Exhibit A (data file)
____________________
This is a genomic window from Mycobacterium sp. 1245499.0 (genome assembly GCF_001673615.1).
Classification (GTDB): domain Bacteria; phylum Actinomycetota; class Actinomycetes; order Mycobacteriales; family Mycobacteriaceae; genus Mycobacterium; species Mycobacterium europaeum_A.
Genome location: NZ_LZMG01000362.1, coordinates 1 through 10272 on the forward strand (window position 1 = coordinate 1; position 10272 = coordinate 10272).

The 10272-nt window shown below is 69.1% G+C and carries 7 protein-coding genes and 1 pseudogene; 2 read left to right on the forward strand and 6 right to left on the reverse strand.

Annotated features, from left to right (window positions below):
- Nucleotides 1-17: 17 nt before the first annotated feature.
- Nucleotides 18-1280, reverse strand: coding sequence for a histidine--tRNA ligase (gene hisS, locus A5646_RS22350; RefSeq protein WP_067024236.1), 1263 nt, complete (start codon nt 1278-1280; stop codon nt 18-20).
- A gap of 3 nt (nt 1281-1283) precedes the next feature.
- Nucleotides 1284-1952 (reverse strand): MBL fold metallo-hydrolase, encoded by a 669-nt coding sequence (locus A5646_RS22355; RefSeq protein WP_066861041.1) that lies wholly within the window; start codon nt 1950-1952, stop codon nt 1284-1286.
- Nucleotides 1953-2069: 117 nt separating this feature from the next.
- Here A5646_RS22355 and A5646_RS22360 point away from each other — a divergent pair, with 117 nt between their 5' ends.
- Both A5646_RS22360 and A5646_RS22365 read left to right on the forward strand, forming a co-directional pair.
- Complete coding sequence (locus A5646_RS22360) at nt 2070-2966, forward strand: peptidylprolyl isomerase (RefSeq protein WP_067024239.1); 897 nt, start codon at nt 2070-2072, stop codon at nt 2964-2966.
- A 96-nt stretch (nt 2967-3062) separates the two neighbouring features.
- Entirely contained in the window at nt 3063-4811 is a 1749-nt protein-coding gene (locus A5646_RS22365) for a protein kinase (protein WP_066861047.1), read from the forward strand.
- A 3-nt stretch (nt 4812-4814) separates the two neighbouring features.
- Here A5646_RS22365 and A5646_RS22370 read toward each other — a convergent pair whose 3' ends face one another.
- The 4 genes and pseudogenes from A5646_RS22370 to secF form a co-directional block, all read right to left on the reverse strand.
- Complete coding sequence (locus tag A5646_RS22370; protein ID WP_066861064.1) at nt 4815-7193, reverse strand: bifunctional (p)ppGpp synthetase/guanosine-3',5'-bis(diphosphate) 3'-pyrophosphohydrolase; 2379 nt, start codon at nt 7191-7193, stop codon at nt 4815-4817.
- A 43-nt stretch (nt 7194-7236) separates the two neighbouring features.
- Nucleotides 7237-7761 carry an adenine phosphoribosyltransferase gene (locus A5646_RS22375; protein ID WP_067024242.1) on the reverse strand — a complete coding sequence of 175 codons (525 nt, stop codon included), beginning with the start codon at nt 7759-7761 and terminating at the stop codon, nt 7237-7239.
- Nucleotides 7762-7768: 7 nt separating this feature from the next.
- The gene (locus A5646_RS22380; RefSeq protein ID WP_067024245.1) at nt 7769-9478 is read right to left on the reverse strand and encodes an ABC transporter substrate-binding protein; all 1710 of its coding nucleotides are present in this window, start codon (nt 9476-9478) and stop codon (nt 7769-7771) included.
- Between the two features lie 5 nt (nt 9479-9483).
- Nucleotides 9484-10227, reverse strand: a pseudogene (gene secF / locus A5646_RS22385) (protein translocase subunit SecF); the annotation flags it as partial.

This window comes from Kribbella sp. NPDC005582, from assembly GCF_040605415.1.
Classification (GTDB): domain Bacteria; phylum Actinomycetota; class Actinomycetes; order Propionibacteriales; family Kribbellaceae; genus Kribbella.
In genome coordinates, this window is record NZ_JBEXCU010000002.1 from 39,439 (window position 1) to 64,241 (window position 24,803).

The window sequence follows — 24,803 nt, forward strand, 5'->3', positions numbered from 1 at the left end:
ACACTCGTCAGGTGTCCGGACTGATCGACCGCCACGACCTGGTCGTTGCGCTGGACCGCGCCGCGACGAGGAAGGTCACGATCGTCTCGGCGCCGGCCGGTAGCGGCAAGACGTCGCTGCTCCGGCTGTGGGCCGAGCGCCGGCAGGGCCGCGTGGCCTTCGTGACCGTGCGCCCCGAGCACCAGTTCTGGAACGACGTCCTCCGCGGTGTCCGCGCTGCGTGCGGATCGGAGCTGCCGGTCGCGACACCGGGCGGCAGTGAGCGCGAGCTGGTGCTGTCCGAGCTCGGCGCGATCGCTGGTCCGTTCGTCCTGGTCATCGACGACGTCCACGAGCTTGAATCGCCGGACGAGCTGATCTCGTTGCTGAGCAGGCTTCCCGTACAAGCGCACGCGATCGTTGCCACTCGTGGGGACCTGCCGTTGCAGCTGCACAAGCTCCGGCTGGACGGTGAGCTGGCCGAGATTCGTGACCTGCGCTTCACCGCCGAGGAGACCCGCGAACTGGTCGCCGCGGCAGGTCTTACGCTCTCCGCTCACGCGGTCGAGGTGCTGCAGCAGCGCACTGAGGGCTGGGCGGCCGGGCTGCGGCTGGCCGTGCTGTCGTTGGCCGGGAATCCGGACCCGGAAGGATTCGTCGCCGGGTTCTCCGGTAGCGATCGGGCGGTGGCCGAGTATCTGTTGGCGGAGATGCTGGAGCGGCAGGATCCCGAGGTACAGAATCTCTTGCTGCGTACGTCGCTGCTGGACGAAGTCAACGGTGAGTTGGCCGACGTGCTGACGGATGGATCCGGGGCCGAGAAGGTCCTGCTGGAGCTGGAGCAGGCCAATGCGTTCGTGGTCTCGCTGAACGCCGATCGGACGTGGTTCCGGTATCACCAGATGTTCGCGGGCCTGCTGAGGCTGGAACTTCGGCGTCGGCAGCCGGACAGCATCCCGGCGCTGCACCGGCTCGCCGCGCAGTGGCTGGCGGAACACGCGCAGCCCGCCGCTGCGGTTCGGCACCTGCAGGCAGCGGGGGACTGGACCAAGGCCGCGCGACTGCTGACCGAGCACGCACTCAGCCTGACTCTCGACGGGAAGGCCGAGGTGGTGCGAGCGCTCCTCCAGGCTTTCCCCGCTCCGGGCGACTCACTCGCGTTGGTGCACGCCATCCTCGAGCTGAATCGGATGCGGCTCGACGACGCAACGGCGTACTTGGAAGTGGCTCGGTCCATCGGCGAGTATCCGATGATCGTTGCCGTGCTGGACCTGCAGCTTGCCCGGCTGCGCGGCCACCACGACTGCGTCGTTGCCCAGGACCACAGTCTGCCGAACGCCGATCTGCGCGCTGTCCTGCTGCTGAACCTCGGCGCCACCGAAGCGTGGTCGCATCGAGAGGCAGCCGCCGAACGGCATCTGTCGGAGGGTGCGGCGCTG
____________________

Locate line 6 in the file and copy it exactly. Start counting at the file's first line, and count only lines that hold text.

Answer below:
- Nucleotides 1-17: 17 nt before the first annotated feature.